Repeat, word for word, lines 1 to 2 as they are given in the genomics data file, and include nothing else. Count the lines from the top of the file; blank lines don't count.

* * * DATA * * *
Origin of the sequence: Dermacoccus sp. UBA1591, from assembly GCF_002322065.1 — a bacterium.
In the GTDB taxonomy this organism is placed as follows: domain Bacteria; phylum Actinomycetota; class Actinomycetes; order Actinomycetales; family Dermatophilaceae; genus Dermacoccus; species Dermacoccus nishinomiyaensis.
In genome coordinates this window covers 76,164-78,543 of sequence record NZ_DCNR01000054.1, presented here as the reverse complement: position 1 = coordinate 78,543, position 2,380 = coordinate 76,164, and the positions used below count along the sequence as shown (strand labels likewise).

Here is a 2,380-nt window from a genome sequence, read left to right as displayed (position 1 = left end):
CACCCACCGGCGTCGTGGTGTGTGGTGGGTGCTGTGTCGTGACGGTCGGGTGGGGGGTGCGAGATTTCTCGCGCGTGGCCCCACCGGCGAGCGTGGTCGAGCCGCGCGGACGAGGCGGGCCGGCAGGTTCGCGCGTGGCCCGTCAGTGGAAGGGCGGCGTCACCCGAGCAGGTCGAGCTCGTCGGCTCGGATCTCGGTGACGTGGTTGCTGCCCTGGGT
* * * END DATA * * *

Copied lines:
Origin of the sequence: Dermacoccus sp. UBA1591, from assembly GCF_002322065.1 — a bacterium.
In the GTDB taxonomy this organism is placed as follows: domain Bacteria; phylum Actinomycetota; class Actinomycetes; order Actinomycetales; family Dermatophilaceae; genus Dermacoccus; species Dermacoccus nishinomiyaensis.